Revolutionary War history gets complicated in Season Two of 'Turn'
Author and historian Alex Rose knows that choosing the American Revolution as subject matter comes with a level of risk in that most people's knowledge of that period of history begins and ends with what they were taught at a very young age.
"We generally think of George Washington as chopping down a cherry tree and not lying about it and being above it all," Rose said. "But the truth is he was a complicated man. And he did lose a lot of battles."
AMC adapted Rose's book Washington's Spies to create the series "Turn," now in its second season. The network asked Rose to act as a historical consultant, and he was more than happy to come aboard to help the show's writers get the details correct.
"We're very conscious that we're dealing with the touchstones of American history," Rose said. "But the problem with touchstones is they can become petrified and set in stone."
Season One of "Turn" introduced viewers to Abe, a simple man who wants any threat of war to go away so he can enjoy a simple life as a cabbage farmer. But the late 18th Century was anything but a simple time in America.
"People had to make choices," Rose said. "And if you got caught on the wrong side you could be hanged."
Further Rose pointed out that most American's "default position" was that of loyalist and not rebel. "Over time loyalists have been portrayed as cowards," he said. "There's a lot more to it than that. We think that politics are complicated these days, but they were more so back then."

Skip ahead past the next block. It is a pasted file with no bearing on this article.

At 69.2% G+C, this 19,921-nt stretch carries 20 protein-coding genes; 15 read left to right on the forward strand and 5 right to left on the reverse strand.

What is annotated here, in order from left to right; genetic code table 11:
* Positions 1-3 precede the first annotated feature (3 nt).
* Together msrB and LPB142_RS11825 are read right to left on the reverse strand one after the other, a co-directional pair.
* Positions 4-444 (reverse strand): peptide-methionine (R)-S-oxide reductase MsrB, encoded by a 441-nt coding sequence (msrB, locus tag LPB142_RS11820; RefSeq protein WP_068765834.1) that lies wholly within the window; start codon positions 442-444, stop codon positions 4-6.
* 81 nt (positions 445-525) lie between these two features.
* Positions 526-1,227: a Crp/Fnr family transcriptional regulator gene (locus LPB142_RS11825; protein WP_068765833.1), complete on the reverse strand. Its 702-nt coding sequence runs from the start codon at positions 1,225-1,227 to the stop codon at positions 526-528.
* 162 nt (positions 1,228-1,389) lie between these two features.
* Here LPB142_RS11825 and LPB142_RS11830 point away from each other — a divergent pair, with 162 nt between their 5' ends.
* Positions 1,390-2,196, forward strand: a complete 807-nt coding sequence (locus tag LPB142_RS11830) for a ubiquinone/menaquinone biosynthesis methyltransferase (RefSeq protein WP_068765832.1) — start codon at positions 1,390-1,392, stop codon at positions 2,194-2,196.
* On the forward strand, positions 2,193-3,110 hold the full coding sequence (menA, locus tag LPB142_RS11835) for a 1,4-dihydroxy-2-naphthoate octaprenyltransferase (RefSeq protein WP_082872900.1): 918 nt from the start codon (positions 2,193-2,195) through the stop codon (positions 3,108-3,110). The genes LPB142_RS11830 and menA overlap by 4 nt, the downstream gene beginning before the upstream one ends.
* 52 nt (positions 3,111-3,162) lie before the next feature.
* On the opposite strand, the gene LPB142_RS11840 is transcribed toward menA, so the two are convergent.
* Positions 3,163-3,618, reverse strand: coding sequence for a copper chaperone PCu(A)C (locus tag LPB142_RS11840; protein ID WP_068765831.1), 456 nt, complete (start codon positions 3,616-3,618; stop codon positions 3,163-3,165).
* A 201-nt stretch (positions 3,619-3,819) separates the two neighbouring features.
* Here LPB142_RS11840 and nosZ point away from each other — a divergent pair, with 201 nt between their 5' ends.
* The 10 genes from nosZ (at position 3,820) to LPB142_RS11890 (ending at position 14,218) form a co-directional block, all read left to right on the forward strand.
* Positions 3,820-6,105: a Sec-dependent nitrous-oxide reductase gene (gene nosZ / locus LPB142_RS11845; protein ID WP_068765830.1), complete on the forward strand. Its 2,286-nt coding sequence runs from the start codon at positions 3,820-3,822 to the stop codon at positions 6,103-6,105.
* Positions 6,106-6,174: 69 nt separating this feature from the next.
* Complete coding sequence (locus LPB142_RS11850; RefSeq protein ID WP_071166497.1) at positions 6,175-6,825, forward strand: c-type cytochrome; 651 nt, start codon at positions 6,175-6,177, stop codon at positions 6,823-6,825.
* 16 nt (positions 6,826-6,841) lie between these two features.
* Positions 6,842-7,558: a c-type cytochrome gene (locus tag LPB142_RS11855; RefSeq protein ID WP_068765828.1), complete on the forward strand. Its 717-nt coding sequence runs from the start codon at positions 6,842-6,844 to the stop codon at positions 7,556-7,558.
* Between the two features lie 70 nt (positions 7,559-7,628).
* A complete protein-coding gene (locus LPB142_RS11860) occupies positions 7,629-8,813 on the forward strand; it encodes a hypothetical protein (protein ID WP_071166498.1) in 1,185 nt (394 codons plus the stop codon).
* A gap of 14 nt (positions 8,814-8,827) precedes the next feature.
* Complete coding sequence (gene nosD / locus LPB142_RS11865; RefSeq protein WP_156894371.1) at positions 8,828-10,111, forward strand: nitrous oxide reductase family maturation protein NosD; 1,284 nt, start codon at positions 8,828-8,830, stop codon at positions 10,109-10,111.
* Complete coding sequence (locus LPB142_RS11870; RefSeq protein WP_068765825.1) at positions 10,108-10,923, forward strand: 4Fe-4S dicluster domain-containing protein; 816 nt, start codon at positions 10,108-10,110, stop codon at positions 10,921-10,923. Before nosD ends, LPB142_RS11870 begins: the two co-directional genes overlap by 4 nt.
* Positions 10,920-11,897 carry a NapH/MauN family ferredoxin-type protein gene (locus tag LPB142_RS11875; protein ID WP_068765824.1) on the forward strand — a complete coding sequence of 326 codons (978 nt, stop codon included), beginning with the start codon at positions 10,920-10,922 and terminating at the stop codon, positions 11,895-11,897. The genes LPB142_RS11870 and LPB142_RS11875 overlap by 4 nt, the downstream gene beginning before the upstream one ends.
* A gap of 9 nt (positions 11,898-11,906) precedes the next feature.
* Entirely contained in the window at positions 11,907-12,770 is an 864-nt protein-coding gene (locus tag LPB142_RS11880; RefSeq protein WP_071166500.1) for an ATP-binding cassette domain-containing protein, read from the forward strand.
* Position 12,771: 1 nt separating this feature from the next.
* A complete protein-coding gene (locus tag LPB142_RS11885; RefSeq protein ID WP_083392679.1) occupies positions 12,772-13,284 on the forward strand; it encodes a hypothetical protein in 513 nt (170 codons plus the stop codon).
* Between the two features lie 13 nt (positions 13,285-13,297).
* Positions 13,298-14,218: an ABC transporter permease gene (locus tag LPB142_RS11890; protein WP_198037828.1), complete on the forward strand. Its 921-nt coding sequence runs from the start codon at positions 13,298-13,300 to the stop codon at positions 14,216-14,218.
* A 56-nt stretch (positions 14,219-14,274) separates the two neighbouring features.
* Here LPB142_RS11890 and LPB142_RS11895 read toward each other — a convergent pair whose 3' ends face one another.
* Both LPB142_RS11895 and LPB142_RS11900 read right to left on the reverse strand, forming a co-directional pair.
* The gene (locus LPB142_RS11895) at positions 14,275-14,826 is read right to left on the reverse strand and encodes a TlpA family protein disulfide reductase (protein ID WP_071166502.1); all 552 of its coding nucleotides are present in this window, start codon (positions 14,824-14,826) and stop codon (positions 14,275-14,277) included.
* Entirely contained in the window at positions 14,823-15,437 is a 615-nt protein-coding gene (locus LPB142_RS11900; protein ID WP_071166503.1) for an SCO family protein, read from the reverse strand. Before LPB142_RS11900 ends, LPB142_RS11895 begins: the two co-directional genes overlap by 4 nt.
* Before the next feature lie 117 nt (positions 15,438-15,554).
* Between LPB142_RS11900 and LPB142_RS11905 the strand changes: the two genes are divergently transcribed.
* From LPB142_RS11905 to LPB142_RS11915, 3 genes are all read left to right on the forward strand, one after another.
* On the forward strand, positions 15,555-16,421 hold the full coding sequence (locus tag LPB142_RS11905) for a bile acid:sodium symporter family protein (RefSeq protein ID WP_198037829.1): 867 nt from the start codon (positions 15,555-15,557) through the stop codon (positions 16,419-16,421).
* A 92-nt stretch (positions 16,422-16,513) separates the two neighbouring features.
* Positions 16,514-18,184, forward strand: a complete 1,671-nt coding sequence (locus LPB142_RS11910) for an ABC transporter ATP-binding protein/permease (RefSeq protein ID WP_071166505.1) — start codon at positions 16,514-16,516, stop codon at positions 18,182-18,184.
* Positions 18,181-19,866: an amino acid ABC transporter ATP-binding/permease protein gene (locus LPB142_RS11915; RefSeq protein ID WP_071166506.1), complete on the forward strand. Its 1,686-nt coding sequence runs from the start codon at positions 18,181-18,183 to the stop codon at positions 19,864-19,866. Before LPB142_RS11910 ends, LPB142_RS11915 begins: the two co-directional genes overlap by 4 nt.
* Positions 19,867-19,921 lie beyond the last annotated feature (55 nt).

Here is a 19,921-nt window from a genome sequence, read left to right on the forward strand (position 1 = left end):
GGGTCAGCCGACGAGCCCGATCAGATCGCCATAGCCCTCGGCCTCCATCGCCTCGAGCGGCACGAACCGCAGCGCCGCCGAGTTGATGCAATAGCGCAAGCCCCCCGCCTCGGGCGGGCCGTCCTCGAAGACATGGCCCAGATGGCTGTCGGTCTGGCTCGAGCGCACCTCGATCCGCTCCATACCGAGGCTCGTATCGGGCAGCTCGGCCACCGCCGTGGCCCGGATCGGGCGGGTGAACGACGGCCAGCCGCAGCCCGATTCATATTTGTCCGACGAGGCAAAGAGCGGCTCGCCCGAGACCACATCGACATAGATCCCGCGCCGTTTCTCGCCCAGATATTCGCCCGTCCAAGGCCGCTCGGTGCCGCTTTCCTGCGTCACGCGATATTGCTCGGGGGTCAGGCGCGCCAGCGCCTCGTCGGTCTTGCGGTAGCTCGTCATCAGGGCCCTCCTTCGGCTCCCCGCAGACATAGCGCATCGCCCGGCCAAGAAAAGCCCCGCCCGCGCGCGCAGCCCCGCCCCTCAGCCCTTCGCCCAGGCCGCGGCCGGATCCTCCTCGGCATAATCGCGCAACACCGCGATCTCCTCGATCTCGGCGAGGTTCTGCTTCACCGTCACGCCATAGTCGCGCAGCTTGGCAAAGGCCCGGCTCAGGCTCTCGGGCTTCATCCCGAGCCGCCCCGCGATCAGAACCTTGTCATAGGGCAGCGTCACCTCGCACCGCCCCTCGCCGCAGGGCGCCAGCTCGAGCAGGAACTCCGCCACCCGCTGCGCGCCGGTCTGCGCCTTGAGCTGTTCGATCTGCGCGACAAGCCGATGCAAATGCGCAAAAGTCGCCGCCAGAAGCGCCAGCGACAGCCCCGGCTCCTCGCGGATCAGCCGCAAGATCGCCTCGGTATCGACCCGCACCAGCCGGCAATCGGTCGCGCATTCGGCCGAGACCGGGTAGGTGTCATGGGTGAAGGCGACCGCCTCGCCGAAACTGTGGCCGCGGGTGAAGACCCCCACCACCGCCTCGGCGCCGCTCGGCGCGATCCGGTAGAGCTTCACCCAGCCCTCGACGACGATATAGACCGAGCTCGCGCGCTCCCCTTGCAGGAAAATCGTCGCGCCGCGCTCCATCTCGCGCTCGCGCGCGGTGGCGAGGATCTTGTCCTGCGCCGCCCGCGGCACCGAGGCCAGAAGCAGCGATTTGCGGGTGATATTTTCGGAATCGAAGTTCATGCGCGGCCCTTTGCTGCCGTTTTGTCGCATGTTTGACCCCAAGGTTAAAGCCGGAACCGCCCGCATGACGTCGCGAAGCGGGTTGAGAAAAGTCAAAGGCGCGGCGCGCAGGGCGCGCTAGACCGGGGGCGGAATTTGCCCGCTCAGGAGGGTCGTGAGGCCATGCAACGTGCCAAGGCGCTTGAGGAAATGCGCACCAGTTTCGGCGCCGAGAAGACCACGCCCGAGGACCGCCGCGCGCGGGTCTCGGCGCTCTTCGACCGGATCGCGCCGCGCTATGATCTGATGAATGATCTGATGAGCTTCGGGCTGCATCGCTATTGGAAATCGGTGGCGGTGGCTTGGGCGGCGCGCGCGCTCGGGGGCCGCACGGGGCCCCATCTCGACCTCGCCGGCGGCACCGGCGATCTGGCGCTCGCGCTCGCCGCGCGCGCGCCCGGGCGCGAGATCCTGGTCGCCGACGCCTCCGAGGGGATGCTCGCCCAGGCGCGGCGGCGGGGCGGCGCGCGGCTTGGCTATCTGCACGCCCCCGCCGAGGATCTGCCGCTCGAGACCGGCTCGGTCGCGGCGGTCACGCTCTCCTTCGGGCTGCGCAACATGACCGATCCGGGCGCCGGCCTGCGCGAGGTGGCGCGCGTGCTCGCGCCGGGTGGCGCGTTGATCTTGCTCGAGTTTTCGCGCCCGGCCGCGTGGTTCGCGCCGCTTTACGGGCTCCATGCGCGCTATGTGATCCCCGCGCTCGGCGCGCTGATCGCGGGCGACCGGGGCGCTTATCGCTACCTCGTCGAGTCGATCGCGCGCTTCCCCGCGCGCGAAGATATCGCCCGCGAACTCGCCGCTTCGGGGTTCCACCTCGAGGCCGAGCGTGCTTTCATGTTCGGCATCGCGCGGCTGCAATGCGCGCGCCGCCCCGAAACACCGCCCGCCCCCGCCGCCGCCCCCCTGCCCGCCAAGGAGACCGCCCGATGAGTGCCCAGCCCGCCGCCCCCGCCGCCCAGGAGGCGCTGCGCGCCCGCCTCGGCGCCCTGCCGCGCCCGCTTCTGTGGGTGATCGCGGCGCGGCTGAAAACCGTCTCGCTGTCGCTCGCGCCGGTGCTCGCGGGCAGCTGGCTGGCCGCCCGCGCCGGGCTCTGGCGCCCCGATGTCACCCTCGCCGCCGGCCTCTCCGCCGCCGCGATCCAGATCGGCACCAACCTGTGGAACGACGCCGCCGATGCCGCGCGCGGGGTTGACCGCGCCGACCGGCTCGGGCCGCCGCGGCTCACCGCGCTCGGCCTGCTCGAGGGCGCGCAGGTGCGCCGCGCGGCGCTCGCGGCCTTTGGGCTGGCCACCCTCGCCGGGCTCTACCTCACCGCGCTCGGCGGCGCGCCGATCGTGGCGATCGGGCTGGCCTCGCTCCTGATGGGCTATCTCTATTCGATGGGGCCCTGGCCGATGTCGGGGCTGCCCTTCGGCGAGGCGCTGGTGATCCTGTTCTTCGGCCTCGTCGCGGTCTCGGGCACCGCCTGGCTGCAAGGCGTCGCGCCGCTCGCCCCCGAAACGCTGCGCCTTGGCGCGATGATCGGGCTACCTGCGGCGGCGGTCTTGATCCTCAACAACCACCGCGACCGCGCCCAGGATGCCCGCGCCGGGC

The arc of the shows across the first season followed Abe's transition from average American, son of a Tory loyalist, to the leader of the nation's first spy ring.
"Season One was the genesis of the spy ring," Rose said. "People were learning the ropes. In Season Two the ring is coming together, which brings its own challenges."
In Season Two Abe is totally set on being a spy. "He's going to do whatever it takes, even if it causes collateral damage," Rose said.
Season Two also features an infamous figure: Benedict Arnold, commonly thought of as America's greatest traitor.
"He enters the show in his prime," Rose explained. "He was one of the great war heroes, the best generals they had. We have to see him in that light. He didn't start off as a bad guy."
Rose said that overall the goal of "Turn" – along with entertaining – is to show that the period of the American Revolution was a "magnificent time" and not just what he calls a "goodie versus baddie narrative."
"Remember, they don't know what we know," Rose added. "They don't know who wins in the end."
For more about Season Two of "Turn" go to the official show site here.